A sweeping history of racialized performance across the Anglophone imperial world from the eighteenth to the early twentieth century
A material history of racialized performance throughout the Anglophone imperial world, Transoceanic Blackface: Empire, Race, Performance revises prevailing understandings of blackface and minstrelsy as distinctively US American cultural practices. Tracing intertwined histories of racialized performance from the mid-eighteenth through the early twentieth century across the United States and the British Empire, this study maps the circulations of blackface repertoires in theatrical spectacles, popular songs, visual materials, comic operas, closet dramas, dance forms, and Shakespearean burlesques.
Kellen Hoxworth focuses on overlooked performance histories, such as the early blackface minstrelsy of T. D. Rice’s “Jump Jim Crow” and the widely staged blackface burlesque versions of Othello, as traces of the racial and sexual anxieties of empire. From the nascent theatrical cultures of Australia, Britain, Canada, India, Jamaica, South Africa, and the United States, Transoceanic Blackface offers critical insight into the ways racialized performance animated the imperial “common sense” of white supremacy on a global scale.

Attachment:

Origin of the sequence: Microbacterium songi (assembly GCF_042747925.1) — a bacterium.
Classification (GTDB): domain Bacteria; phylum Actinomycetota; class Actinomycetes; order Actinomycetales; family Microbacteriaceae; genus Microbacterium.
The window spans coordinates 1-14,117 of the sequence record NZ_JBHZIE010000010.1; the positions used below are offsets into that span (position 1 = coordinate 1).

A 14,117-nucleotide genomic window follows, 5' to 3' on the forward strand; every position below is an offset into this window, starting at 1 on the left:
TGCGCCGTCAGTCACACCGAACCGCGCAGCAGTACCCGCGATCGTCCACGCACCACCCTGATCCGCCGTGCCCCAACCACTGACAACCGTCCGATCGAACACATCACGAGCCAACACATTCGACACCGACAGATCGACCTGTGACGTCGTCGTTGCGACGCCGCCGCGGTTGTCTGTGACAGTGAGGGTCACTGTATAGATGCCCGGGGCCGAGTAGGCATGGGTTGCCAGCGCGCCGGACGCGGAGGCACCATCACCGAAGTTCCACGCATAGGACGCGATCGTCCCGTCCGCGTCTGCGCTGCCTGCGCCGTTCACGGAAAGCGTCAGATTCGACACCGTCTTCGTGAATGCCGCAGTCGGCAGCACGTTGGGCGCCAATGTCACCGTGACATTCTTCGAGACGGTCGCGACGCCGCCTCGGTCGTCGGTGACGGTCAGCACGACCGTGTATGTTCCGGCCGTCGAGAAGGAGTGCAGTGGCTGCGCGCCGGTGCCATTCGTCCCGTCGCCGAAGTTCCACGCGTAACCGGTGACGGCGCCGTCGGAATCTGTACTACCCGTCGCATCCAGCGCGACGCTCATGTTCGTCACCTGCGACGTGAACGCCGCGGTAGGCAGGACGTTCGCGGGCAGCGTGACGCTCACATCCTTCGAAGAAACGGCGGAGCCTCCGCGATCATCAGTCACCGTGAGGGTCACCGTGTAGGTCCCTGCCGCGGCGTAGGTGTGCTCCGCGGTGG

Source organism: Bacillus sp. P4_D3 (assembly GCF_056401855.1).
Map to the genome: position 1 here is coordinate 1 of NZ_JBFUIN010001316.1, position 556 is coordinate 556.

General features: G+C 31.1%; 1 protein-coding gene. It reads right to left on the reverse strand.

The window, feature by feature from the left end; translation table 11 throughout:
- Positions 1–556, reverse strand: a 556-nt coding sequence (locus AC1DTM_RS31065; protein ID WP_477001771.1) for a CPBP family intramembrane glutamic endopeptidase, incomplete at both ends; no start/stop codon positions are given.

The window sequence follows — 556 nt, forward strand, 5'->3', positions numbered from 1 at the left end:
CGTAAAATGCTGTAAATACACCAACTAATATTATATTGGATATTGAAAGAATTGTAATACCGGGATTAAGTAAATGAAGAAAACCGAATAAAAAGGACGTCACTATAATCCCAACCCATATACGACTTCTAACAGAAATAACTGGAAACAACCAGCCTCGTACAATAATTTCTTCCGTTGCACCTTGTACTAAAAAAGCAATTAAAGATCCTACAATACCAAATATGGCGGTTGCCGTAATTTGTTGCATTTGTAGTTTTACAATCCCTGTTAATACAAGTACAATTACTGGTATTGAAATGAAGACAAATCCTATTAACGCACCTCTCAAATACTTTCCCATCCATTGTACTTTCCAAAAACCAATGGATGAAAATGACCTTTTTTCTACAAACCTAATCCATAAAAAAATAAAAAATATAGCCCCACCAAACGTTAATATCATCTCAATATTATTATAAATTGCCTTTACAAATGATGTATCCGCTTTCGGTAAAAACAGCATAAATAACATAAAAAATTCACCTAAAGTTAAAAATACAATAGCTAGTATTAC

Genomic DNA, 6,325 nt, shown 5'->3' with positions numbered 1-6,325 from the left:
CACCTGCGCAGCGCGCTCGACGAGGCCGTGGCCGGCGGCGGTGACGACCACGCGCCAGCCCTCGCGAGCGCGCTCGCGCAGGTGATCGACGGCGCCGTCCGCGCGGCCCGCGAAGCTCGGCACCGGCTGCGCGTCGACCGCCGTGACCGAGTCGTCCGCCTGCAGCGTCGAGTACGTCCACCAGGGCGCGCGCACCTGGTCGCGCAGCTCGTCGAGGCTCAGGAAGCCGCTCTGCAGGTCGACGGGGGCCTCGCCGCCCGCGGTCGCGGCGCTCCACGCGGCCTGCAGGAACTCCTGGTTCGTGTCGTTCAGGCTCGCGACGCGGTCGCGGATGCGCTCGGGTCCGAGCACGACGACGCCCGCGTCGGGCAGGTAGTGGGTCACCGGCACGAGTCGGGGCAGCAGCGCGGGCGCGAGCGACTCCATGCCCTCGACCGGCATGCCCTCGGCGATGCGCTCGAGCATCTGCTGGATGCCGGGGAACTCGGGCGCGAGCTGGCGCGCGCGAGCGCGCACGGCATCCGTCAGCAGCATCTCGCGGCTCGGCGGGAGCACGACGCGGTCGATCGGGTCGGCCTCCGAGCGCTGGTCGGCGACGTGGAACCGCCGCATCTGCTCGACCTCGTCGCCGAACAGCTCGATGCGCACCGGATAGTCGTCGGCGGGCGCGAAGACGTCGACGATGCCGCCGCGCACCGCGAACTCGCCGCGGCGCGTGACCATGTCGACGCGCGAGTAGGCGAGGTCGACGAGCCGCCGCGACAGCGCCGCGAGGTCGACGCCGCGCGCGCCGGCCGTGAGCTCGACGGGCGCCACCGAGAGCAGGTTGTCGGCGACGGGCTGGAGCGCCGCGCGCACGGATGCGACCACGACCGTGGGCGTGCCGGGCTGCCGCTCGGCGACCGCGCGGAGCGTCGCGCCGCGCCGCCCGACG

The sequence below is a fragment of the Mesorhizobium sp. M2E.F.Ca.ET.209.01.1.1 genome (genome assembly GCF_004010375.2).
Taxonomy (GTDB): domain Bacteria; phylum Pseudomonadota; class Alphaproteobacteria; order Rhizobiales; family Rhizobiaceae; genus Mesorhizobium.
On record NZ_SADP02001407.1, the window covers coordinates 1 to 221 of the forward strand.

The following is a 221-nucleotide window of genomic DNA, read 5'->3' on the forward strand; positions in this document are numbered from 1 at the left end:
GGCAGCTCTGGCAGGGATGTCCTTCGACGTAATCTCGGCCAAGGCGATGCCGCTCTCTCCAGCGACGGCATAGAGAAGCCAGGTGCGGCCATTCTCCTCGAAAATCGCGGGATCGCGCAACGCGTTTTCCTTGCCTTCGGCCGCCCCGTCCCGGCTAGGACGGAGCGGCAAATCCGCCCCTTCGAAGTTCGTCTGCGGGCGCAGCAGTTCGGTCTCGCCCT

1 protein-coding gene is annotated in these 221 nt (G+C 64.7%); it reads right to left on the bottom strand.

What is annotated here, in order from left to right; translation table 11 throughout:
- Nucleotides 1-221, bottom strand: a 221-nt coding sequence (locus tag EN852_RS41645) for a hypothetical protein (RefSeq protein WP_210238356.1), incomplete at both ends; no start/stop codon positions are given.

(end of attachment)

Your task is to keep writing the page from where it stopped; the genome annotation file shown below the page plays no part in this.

List of Figures Author's Note Introduction: Furnishing the Empire Chapter 1: Eddies in the Anglophone Imperial Stream Chapter 2: Jim Crow Puts a Girdle Round About the Earth Chapter 3: Ensemble Blackface Minstrelsy Belts the World Chapter 4: Othello Travestied Chapter 5: The Racial Make-Up of Empire Epilogue: Blackface Backwash Acknowledgements Notes Index
KELLEN HOXWORTH is an assistant professor of theater studies at the University at Buffalo.
“Kellen Hoxworth’s Transoceanic Blackface: Empire, Race, Performance is poised to become a cornerstone study of blackface minstrelsy, racial impersonation, and the provenance of global popular cultures. This methodologically deft and theoretically ambitious book is cultural studies at its finest.” —Douglas A. Jones, Duke University
“This is an astonishing and important piece of work by a scholar who has been engaged in deep study of racialization.” —Maurya Wickstrom, CUNY Graduate Center
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